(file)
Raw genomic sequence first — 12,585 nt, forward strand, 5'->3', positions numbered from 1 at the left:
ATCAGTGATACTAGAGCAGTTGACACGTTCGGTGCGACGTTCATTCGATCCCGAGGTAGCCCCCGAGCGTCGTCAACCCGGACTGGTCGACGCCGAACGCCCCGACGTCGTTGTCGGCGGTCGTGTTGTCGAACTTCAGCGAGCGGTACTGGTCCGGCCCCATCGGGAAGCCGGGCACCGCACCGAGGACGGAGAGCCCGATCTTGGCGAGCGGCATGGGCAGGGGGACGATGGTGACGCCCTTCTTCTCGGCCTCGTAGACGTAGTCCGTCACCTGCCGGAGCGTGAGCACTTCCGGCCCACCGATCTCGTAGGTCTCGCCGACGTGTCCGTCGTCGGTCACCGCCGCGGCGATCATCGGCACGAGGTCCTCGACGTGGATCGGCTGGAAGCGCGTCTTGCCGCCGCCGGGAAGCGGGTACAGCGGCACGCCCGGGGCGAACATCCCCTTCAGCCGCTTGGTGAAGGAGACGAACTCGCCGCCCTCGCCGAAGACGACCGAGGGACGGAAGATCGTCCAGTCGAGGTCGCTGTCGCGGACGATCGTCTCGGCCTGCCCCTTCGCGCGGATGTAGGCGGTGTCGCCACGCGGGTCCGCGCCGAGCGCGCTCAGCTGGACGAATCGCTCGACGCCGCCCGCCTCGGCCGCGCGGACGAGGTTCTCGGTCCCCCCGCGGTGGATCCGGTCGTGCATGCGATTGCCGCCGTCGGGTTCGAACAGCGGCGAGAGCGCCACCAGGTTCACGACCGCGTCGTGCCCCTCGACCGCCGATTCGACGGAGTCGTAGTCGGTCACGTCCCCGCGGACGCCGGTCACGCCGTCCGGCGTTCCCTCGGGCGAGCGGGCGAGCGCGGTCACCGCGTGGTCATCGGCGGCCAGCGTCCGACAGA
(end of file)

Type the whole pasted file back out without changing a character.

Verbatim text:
Raw genomic sequence first — 12,585 nt, forward strand, 5'->3', positions numbered from 1 at the left:
ATCAGTGATACTAGAGCAGTTGACACGTTCGGTGCGACGTTCATTCGATCCCGAGGTAGCCCCCGAGCGTCGTCAACCCGGACTGGTCGACGCCGAACGCCCCGACGTCGTTGTCGGCGGTCGTGTTGTCGAACTTCAGCGAGCGGTACTGGTCCGGCCCCATCGGGAAGCCGGGCACCGCACCGAGGACGGAGAGCCCGATCTTGGCGAGCGGCATGGGCAGGGGGACGATGGTGACGCCCTTCTTCTCGGCCTCGTAGACGTAGTCCGTCACCTGCCGGAGCGTGAGCACTTCCGGCCCACCGATCTCGTAGGTCTCGCCGACGTGTCCGTCGTCGGTCACCGCCGCGGCGATCATCGGCACGAGGTCCTCGACGTGGATCGGCTGGAAGCGCGTCTTGCCGCCGCCGGGAAGCGGGTACAGCGGCACGCCCGGGGCGAACATCCCCTTCAGCCGCTTGGTGAAGGAGACGAACTCGCCGCCCTCGCCGAAGACGACCGAGGGACGGAAGATCGTCCAGTCGAGGTCGCTGTCGCGGACGATCGTCTCGGCCTGCCCCTTCGCGCGGATGTAGGCGGTGTCGCCACGCGGGTCCGCGCCGAGCGCGCTCAGCTGGACGAATCGCTCGACGCCGCCCGCCTCGGCCGCGCGGACGAGGTTCTCGGTCCCCCCGCGGTGGATCCGGTCGTGCATGCGATTGCCGCCGTCGGGTTCGAACAGCGGCGAGAGCGCCACCAGGTTCACGACCGCGTCGTGCCCCTCGACCGCCGATTCGACGGAGTCGTAGTCGGTCACGTCCCCGCGGACGCCGGTCACGCCGTCCGGCGTTCCCTCGGGCGAGCGGGCGAGCGCGGTCACCGCGTGGTCATCGGCGGCCAGCGTCCGACAGA